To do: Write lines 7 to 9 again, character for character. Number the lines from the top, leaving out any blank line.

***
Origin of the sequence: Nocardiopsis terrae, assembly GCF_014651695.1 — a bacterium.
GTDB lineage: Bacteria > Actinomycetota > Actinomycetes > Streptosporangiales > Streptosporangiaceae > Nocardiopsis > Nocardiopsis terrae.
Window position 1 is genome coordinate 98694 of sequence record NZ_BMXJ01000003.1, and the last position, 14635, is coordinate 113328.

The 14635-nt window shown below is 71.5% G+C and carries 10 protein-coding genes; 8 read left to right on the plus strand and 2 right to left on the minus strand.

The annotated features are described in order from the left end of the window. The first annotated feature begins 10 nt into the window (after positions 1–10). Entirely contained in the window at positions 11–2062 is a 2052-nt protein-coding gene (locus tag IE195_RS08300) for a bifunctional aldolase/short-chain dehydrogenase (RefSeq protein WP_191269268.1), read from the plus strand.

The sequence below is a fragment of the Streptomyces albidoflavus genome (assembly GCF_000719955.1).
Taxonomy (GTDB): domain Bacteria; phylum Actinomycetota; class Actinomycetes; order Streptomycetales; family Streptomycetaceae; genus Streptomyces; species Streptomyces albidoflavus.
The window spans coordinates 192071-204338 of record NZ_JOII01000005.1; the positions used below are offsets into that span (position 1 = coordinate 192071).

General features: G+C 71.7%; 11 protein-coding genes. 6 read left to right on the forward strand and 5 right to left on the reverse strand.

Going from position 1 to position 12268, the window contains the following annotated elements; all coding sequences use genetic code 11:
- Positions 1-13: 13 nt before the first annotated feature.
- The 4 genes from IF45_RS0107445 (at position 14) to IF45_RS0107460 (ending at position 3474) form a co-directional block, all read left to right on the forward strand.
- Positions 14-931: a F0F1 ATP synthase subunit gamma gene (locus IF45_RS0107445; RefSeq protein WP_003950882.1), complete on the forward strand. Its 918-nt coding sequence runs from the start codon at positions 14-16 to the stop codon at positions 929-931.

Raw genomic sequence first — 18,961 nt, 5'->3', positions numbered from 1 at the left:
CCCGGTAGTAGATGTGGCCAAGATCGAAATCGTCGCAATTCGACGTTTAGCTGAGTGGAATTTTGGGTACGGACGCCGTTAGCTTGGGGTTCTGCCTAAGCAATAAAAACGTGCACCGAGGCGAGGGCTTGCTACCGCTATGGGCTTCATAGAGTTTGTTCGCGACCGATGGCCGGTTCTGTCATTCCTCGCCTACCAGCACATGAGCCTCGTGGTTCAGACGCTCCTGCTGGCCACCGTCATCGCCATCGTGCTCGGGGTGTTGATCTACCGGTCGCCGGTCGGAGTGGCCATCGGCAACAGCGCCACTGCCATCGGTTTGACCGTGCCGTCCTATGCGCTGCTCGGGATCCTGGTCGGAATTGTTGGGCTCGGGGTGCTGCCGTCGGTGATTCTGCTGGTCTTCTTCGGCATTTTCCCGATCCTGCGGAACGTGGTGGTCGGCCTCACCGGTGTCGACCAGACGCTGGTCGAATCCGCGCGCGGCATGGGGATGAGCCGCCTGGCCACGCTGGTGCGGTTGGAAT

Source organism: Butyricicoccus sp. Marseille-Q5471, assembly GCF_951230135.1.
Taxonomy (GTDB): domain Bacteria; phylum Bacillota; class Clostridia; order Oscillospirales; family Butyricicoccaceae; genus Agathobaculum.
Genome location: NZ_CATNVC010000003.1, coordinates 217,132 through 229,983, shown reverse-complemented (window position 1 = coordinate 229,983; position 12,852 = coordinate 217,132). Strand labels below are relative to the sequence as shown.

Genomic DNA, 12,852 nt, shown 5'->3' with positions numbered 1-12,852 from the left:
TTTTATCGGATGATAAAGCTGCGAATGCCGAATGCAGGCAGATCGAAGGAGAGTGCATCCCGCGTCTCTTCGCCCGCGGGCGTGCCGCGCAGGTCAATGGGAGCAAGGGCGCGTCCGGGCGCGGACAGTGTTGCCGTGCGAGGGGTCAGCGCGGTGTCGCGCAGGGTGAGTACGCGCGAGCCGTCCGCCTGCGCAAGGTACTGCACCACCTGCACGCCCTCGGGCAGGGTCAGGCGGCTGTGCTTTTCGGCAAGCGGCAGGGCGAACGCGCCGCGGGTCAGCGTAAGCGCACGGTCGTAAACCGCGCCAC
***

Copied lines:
Taxonomy (GTDB): domain Bacteria; phylum Actinomycetota; class Actinomycetes; order Streptomycetales; family Streptomycetaceae; genus Streptomyces; species Streptomyces albidoflavus.
The window spans coordinates 192071-204338 of record NZ_JOII01000005.1; the positions used below are offsets into that span (position 1 = coordinate 192071).

General features: G+C 71.7%; 11 protein-coding genes. 6 read left to right on the forward strand and 5 right to left on the reverse strand.